Chinese iPhone workers traveled 25 miles to escape coronavirus restrictions
- Two workers at the world’s largest iPhone factory traveled 25 miles to get home after the lockdown was broken.
- Bloomberg reported the story of Dong Wanwan and her brother, who left the factory amid strict coronavirus controls.
- The Foxconn facility in Zhengzhou is undergoing a COVID lockdown after the virus outbreak.
factor in The largest iPhone manufacturer in the world In Zhengzhou, China I walked for nearly nine hours to get home after leaving the compound to escape the harsh COVID restrictions, Bloomberg mentioned.
The Foxconn complex of 200,000 employees enacted a dramatic “closed-loop” system to enforce its COVID-free China policy after the recent outbreak. Bloomberg mentioned That workers were initially not allowed to leave the facility, and quarrels broke out after some workers were given basic food supplies of bread and instant noodles.
Dong Wanwan, 20, said she and her 19-year-old brother drove 25 miles home after the lockdown made their lives miserable. She had been working at the pool for three months to help assemble the iPhones.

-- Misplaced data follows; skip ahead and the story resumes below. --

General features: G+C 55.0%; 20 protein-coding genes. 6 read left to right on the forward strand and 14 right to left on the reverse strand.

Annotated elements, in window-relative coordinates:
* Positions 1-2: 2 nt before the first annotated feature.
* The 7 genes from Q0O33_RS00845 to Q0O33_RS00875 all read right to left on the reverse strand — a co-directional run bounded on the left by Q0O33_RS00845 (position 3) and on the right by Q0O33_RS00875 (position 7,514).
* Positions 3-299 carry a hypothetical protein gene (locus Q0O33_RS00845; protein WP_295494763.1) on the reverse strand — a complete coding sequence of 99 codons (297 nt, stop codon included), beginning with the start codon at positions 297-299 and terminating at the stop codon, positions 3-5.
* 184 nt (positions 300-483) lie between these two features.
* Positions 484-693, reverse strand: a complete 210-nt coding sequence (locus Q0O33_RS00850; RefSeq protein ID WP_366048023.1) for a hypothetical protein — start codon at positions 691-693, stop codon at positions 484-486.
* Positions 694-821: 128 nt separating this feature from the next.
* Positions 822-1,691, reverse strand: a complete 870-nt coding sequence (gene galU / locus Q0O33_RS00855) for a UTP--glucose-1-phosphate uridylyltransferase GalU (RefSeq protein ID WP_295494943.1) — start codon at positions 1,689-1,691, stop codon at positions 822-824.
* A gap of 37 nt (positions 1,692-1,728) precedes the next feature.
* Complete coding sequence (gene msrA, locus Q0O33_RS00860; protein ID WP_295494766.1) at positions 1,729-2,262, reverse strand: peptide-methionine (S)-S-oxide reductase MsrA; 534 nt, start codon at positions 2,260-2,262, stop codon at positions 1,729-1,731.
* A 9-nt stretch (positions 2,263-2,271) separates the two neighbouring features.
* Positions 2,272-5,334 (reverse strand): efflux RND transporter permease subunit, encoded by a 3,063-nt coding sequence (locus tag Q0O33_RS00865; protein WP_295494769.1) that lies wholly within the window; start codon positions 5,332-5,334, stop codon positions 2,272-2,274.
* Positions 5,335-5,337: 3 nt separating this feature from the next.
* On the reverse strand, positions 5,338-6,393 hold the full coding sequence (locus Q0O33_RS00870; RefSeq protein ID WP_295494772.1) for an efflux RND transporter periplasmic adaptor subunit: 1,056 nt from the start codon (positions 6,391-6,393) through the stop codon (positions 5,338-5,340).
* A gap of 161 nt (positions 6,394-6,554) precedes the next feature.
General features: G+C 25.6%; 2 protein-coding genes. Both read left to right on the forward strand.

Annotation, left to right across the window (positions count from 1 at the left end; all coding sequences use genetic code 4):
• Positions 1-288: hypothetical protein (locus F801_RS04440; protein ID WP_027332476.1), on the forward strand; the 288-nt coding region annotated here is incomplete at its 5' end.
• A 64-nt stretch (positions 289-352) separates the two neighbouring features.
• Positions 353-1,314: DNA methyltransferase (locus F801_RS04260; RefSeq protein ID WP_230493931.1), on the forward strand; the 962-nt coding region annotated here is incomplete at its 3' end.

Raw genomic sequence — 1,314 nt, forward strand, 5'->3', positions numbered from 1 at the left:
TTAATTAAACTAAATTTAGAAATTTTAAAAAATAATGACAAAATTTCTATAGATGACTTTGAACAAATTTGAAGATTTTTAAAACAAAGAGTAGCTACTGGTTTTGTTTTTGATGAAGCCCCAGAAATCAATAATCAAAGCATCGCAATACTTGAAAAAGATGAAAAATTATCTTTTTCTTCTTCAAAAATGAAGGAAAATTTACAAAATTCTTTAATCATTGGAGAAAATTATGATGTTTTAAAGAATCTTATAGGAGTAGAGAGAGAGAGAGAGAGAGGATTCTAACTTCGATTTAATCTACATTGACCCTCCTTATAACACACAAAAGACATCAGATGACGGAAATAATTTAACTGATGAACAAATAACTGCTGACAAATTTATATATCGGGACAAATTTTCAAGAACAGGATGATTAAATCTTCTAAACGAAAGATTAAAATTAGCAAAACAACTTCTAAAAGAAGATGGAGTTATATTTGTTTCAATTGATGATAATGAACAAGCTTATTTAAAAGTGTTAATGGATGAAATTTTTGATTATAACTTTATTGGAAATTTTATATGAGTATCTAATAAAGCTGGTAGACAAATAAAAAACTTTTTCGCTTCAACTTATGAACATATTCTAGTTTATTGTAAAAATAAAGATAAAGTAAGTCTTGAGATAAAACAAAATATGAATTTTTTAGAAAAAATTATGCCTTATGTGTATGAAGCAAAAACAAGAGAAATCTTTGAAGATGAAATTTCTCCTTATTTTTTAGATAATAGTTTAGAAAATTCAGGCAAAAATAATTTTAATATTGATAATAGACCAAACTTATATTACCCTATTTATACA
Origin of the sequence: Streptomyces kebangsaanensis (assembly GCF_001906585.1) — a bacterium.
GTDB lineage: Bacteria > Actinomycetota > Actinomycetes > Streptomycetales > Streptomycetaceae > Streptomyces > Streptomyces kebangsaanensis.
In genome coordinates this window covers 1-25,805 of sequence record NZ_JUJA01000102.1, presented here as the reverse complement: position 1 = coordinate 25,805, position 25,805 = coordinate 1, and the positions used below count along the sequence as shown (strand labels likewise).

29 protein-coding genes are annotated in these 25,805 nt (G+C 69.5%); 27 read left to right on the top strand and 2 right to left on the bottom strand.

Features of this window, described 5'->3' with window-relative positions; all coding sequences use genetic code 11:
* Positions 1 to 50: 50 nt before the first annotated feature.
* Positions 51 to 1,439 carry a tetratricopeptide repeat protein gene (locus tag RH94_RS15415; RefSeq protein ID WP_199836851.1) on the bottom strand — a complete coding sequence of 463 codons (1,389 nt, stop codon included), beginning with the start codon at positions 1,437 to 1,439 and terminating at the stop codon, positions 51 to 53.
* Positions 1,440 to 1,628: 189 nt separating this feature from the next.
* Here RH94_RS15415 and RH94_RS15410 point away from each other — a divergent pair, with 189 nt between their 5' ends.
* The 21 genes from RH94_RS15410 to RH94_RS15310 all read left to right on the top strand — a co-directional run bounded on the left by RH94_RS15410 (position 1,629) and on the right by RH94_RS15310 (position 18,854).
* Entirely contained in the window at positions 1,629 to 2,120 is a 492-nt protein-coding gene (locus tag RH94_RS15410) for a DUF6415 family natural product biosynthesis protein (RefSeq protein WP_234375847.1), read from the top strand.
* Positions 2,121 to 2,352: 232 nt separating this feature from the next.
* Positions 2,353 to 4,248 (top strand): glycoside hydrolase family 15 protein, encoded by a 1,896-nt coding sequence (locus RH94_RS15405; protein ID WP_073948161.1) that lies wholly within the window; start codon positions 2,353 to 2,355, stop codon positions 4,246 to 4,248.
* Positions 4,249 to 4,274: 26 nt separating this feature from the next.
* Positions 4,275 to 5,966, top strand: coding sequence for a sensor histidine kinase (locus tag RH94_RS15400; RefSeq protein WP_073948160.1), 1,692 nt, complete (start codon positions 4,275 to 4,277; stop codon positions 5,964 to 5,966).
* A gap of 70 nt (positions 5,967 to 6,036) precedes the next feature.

Thousands of workers are believed to have left, with other cities in China making plans to isolate workers leaving amid fears of the spread of COVID, in Reuters. Foxconn did not disclose how many people have left or the number of infections at the site.
“Foxconn really got it wrong,” Dong told Bloomberg. “I don’t think many people want to go back. I know I wouldn’t.”
The company said Sunday that it will not prevent workers – who share accommodation with up to 11 people – from leaving the facility.
Neither Apple nor Foxconn immediately responded to requests for comment from Insider.
Over the weekend, videos and photos Spread on Chinese social media Show workers riding rickshaws or walking along highways with their luggage.
Dong’s troubles began when she reported she had a cold in late October. After developing a 103-degree fever and falling into bed, she tried calling the staff help hotline and local hospitals, but none of her calls were answered.
And on WeChat, China’s main messaging app, a group chat with colleagues fell silent after Dong asked for help. She says she would have run out of food and medicine had her immediate supervisor not forced her colleagues to send supplies.
Dong and her brother’s 25-mile journey began at 8 a.m. a few days later. Despite the area’s lockdown, sympathetic residents left snacks and water on the highway after witnessing the unrest on social media.
They boarded the back of a truck for part of the road, before finally arriving at the assembly area set up by officials to transport Foxconn workers. Dong estimated there were about 500 workers at this point, per Bloomberg.
From there, the couple was sent to another elementary school quarantine facility, Dong said, before the siblings finally reached their hometown.
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